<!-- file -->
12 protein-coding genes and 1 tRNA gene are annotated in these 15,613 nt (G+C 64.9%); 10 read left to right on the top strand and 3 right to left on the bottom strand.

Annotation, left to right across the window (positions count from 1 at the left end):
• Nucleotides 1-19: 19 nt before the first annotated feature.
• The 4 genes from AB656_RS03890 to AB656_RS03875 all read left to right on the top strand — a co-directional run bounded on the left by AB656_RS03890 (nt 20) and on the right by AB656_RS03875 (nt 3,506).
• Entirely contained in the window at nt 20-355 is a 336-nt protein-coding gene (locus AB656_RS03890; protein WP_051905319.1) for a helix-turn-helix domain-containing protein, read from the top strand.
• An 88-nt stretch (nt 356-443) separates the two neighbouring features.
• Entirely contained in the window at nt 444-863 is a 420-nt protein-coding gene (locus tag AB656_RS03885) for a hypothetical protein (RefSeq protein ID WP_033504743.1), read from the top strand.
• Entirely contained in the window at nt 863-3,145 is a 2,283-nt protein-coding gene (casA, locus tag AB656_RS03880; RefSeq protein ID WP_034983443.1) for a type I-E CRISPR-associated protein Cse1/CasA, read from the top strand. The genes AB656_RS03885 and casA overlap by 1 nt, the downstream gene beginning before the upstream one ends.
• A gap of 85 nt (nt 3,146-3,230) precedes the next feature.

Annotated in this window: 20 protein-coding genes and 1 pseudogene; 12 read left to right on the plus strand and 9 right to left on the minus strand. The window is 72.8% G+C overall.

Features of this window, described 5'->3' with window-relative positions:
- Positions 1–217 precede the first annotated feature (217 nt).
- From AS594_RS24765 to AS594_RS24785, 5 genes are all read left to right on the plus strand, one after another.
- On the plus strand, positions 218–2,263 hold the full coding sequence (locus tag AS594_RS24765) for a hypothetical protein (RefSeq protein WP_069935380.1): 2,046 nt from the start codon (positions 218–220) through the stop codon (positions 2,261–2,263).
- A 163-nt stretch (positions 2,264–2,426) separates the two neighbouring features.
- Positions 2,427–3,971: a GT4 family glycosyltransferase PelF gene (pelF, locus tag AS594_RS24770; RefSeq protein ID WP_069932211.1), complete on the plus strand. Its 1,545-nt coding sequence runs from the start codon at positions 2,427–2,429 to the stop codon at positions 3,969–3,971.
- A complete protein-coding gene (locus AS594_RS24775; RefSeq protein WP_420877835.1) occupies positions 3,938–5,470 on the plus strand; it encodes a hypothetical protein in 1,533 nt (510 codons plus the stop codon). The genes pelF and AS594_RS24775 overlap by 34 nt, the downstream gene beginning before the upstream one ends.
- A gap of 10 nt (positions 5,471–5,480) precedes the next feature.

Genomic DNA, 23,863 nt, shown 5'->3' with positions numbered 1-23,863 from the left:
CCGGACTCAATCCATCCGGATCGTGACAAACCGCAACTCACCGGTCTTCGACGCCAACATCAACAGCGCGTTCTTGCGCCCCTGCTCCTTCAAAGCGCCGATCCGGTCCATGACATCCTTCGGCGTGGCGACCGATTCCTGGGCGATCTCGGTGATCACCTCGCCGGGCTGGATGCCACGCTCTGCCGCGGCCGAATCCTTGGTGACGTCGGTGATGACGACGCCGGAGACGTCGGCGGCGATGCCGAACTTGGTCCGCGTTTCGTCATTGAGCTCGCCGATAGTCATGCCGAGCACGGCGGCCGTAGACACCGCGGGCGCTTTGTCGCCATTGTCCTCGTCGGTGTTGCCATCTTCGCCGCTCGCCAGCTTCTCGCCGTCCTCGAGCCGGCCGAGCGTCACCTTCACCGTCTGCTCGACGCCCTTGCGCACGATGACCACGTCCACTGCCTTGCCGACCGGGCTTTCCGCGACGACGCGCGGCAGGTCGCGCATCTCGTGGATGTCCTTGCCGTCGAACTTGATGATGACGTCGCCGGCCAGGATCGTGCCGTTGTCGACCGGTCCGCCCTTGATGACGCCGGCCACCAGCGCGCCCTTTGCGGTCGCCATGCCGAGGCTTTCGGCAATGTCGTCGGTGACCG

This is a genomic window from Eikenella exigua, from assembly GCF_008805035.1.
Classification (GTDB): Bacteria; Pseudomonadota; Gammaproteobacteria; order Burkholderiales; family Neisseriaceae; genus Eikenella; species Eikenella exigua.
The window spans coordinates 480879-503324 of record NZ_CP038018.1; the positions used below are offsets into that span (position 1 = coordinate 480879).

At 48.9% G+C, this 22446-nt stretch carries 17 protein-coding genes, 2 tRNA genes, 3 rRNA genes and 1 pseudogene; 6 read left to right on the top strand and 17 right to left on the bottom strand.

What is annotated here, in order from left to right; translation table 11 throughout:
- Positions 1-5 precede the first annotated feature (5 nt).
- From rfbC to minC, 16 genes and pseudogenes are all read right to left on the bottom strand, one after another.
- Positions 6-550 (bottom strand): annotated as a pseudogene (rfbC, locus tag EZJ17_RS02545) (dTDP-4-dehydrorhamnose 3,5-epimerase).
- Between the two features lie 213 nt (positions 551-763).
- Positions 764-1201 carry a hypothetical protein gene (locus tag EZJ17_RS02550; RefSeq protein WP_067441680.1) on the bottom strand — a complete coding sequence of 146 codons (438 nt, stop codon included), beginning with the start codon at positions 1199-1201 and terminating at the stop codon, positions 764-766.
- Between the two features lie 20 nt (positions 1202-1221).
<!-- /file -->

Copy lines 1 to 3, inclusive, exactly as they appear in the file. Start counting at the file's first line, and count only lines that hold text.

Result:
12 protein-coding genes and 1 tRNA gene are annotated in these 15,613 nt (G+C 64.9%); 10 read left to right on the top strand and 3 right to left on the bottom strand.

Annotation, left to right across the window (positions count from 1 at the left end):
• Nucleotides 1-19: 19 nt before the first annotated feature.